Worth A Thousand Words- Or More. Image Credit: Swiss People's Party (SVP)

When I first heard about the recent Swiss referendum to ban minarets in the country, all I could think about was how unexpected it was to get such a hostile  action from the Swiss. Weren’t they supposed to be the all loving, peaceful, neutral European country?

Apparently not. The Swiss clearly are just as freaked out about the surging Muslim population in their country as many of their European neighbors. It should be noted that far-right parties in Italy, Netherlands, and Belgium all welcomed the Swiss referendum, and called for similar measures to be taken at home.

All this makes me think about an article I read a few years ago in Foreign Affairs called, “Europe’s Angry Muslims.” It was horribly offensive and it outlined major European nations’ problems with integrating their Muslim communities: The Algerians in France, Turks in Germany, Moroccans in Spain, and Pakistanis in London.

To give the article some credit, it was a brutally honest analysis of Europe’s growing “Muslim problem.” It was also the first time the threat Muslims pose to European secular culture was articulated to me.

Initially I thought the Swiss were having a delayed reaction to their Muslim population, but after reading H.A.’s Hellyer’s “Daily Beast” piece on how Europe’s Muslims should respond to the Swiss, I see that Switzerland’s move has to do with a much larger issue of European identity.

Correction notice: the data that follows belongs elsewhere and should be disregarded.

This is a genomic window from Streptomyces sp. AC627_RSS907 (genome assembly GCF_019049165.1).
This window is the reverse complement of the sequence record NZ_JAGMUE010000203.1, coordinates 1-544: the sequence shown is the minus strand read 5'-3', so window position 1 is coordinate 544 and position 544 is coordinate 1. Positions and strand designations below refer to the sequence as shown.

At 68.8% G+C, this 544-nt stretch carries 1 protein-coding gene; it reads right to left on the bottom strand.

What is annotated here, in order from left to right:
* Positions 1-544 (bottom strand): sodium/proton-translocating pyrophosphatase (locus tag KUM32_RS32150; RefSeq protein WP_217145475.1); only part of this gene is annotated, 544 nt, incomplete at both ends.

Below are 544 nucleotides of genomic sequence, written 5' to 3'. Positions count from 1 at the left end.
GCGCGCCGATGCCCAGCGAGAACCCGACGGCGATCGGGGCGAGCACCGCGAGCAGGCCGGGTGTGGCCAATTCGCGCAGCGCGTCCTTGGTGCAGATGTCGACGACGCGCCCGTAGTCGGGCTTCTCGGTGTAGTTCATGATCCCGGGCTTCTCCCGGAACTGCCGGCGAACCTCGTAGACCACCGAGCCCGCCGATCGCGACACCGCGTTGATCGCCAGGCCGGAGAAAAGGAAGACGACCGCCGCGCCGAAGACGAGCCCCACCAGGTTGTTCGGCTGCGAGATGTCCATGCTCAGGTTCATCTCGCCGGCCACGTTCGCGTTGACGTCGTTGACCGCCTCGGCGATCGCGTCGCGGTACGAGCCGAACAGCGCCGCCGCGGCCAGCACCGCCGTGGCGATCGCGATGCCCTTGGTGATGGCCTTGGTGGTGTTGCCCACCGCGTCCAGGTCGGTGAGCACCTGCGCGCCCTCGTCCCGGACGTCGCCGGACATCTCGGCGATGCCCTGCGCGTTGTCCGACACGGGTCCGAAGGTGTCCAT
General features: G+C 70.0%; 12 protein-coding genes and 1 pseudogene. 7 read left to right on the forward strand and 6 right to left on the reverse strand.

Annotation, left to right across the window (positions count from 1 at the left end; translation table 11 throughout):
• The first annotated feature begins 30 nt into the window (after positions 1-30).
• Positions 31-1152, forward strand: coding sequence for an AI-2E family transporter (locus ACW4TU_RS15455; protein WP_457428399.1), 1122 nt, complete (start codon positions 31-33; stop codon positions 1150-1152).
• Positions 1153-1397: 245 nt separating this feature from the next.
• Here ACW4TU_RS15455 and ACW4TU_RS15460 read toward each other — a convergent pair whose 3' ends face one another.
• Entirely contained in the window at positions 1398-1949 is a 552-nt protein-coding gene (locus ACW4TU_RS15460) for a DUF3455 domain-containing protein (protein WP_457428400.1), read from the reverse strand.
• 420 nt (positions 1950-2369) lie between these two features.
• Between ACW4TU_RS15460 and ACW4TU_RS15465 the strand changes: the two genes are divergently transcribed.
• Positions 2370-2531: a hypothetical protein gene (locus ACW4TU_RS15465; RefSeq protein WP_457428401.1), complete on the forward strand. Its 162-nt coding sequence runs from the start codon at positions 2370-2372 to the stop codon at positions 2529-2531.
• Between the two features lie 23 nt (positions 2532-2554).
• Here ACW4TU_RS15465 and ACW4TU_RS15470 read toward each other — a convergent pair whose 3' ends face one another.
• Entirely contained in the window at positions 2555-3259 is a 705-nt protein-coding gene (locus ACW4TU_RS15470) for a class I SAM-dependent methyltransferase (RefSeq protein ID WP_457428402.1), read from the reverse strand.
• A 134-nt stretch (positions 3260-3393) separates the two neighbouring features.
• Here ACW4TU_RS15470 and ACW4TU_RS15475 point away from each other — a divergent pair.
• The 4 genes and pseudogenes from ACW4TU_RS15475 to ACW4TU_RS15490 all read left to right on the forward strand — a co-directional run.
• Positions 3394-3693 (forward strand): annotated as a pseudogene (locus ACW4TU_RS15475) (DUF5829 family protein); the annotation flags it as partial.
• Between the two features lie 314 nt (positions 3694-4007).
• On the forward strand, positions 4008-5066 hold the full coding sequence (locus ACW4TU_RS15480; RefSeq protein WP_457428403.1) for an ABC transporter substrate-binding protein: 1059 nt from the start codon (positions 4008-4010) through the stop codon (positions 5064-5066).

In his article, former Brookings Institute Fellow Hellyer states that, “Muslims are not a comfortable reality for much of Europe…Muslim Europeans are a problem. They adhere to a religion which for many centuries had provided many Europeans with an “alter-civilization” by which to judge themselves.”

This point makes me think of renown literary theorist Edward Said’s book (read: masterpiece) Orientalism. In it, Said states that the West has always defined itself against the Orient, against the “Other.” He stipulates that one basis for European colonialism was the feminization of the Orient, of the East as a wild, untamed woman that must be controlled and contained.

So what happens when the “Other” moves into your country and becomes a citizen? Demands the same rights as you? If you begin to view the situation from this perspective, you begin to understand the roots of European paranoia. It also becomes startlingly clear to you how insecure contemporary European identity must be, so easily threatened.

This however does not vindicate what is happening in Switzerland. The fact of the matter is that hostility towards Muslims in Europe is rising. I have written previously about the need for American Muslims to do more to provide tangible responses that clearly separate us from the violent acts committed in the name of Islam.